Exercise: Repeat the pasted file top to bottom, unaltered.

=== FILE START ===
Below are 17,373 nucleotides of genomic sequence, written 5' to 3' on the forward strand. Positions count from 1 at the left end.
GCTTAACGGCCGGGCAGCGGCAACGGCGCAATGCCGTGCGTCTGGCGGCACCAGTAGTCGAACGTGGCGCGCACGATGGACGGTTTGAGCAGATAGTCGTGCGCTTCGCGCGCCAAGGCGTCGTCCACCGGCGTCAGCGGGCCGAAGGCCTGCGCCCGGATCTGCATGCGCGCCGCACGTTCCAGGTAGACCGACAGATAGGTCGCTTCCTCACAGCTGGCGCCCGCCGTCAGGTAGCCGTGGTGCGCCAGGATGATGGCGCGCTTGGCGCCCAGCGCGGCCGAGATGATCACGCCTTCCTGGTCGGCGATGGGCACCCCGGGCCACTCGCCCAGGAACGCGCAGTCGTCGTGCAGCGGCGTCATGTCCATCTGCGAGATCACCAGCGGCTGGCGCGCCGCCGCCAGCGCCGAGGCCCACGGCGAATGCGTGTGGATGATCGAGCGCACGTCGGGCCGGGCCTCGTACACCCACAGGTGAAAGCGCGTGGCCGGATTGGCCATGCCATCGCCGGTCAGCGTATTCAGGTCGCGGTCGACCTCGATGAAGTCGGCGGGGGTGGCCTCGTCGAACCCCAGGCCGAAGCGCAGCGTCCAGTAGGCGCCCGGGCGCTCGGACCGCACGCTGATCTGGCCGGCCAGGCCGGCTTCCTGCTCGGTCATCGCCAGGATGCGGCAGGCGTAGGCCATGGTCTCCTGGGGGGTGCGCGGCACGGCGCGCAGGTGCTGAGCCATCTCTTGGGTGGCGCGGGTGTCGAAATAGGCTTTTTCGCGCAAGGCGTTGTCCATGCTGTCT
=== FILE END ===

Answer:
Below are 17,373 nucleotides of genomic sequence, written 5' to 3' on the forward strand. Positions count from 1 at the left end.
GCTTAACGGCCGGGCAGCGGCAACGGCGCAATGCCGTGCGTCTGGCGGCACCAGTAGTCGAACGTGGCGCGCACGATGGACGGTTTGAGCAGATAGTCGTGCGCTTCGCGCGCCAAGGCGTCGTCCACCGGCGTCAGCGGGCCGAAGGCCTGCGCCCGGATCTGCATGCGCGCCGCACGTTCCAGGTAGACCGACAGATAGGTCGCTTCCTCACAGCTGGCGCCCGCCGTCAGGTAGCCGTGGTGCGCCAGGATGATGGCGCGCTTGGCGCCCAGCGCGGCCGAGATGATCACGCCTTCCTGGTCGGCGATGGGCACCCCGGGCCACTCGCCCAGGAACGCGCAGTCGTCGTGCAGCGGCGTCATGTCCATCTGCGAGATCACCAGCGGCTGGCGCGCCGCCGCCAGCGCCGAGGCCCACGGCGAATGCGTGTGGATGATCGAGCGCACGTCGGGCCGGGCCTCGTACACCCACAGGTGAAAGCGCGTGGCCGGATTGGCCATGCCATCGCCGGTCAGCGTATTCAGGTCGCGGTCGACCTCGATGAAGTCGGCGGGGGTGGCCTCGTCGAACCCCAGGCCGAAGCGCAGCGTCCAGTAGGCGCCCGGGCGCTCGGACCGCACGCTGATCTGGCCGGCCAGGCCGGCTTCCTGCTCGGTCATCGCCAGGATGCGGCAGGCGTAGGCCATGGTCTCCTGGGGGGTGCGCGGCACGGCGCGCAGGTGCTGAGCCATCTCTTGGGTGGCGCGGGTGTCGAAATAGGCTTTTTCGCGCAAGGCGTTGTCCATGCTGTCT